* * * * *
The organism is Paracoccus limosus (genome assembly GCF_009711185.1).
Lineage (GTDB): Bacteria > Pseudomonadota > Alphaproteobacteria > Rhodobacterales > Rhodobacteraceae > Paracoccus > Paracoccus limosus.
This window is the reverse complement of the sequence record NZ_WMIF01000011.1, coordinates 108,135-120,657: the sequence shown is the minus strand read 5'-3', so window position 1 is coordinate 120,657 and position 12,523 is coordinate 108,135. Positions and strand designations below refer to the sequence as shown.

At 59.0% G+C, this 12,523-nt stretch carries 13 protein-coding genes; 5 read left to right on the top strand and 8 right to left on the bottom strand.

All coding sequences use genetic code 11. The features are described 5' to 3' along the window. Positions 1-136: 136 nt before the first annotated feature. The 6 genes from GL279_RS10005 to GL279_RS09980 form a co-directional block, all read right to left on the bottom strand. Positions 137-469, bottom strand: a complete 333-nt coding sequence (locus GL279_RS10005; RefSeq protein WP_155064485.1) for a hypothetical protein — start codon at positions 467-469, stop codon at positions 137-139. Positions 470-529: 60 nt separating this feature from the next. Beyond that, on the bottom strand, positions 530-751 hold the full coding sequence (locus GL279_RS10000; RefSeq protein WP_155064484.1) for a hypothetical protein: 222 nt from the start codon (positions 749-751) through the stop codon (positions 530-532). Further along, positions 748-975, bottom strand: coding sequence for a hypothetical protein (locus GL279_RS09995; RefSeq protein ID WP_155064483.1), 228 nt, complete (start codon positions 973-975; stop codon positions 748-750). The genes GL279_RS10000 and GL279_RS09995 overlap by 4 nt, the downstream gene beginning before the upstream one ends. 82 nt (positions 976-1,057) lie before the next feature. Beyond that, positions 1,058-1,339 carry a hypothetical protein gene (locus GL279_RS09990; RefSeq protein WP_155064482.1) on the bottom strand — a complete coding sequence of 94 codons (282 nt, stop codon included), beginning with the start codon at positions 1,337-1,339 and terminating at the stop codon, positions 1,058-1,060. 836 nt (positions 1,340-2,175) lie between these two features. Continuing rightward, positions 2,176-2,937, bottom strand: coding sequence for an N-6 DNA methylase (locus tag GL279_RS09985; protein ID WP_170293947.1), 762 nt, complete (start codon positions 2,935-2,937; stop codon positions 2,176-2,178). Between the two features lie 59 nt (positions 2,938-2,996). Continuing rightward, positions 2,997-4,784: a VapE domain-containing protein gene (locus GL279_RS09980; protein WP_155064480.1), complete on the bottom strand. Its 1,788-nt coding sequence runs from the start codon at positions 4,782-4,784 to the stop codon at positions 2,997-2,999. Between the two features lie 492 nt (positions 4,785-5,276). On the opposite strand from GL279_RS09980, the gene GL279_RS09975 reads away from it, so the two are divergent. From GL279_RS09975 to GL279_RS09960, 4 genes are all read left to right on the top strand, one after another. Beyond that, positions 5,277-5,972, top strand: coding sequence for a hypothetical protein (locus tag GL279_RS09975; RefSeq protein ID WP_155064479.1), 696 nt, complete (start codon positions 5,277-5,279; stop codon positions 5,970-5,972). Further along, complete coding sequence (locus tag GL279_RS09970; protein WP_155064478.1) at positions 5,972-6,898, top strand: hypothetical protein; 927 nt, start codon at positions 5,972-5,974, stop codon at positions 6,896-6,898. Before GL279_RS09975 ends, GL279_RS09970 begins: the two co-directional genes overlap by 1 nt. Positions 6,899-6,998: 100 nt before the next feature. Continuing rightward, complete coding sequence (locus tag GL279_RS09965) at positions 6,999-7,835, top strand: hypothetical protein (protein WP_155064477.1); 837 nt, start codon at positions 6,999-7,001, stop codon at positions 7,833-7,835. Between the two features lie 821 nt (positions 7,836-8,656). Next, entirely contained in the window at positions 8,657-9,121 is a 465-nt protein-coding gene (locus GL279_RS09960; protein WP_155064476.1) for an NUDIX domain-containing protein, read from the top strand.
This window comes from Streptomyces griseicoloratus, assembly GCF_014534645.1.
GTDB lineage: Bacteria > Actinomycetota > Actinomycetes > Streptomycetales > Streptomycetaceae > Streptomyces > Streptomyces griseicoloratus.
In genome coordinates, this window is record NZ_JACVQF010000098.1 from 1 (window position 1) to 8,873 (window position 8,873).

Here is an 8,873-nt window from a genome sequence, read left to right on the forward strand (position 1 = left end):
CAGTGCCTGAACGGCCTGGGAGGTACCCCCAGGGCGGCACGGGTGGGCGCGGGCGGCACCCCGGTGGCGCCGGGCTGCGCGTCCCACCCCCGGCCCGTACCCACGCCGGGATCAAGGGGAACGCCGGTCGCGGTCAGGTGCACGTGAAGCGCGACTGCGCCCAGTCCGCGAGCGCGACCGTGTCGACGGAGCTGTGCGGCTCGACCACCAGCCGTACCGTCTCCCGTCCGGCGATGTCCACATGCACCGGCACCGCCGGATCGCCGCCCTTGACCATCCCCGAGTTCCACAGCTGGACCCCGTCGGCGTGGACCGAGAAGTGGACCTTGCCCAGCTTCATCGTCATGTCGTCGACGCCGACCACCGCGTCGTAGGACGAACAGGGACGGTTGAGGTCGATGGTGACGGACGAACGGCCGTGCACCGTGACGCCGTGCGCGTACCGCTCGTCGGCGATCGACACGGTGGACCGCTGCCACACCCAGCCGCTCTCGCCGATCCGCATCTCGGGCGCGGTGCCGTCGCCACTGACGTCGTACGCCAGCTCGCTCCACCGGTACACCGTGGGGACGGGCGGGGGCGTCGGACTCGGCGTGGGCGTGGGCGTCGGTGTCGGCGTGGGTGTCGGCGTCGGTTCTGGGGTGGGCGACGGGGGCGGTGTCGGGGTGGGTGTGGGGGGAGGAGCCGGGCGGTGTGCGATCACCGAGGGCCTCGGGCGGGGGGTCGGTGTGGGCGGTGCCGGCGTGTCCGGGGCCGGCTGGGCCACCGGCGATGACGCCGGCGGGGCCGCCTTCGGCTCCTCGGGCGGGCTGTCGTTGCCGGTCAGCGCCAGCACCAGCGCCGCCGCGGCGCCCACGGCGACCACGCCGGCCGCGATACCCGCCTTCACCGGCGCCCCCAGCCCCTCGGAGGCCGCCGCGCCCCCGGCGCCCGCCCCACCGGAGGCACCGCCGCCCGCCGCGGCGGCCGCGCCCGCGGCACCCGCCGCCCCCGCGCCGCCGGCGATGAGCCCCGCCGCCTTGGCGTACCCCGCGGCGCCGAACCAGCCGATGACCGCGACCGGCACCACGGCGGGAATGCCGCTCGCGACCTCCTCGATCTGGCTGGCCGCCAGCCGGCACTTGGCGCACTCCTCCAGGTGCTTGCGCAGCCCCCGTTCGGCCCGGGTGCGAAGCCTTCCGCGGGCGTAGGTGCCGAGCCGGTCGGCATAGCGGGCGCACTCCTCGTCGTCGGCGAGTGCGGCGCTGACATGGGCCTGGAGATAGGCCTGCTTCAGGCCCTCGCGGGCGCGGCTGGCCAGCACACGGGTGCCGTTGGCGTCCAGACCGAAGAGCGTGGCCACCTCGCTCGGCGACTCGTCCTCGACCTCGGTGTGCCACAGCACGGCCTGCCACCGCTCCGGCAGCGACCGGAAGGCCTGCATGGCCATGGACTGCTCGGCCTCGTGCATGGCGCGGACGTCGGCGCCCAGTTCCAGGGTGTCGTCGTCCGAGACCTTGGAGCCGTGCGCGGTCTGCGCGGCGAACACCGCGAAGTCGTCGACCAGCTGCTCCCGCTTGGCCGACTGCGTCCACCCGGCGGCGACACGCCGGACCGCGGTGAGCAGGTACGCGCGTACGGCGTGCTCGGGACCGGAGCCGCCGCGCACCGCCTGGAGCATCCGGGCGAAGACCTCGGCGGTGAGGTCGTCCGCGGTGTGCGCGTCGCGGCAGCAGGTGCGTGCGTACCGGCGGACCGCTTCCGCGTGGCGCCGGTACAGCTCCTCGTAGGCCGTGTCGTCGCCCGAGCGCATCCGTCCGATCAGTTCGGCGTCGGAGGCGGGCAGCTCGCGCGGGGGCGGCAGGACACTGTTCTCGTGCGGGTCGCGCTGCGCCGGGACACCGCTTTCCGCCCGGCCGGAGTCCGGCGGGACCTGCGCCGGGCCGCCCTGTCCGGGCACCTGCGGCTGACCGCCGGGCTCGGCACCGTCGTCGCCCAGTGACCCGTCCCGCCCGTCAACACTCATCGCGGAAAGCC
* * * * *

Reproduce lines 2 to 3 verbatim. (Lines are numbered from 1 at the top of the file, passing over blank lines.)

Lineage (GTDB): Bacteria > Pseudomonadota > Alphaproteobacteria > Rhodobacterales > Rhodobacteraceae > Paracoccus > Paracoccus limosus.
This window is the reverse complement of the sequence record NZ_WMIF01000011.1, coordinates 108,135-120,657: the sequence shown is the minus strand read 5'-3', so window position 1 is coordinate 120,657 and position 12,523 is coordinate 108,135. Positions and strand designations below refer to the sequence as shown.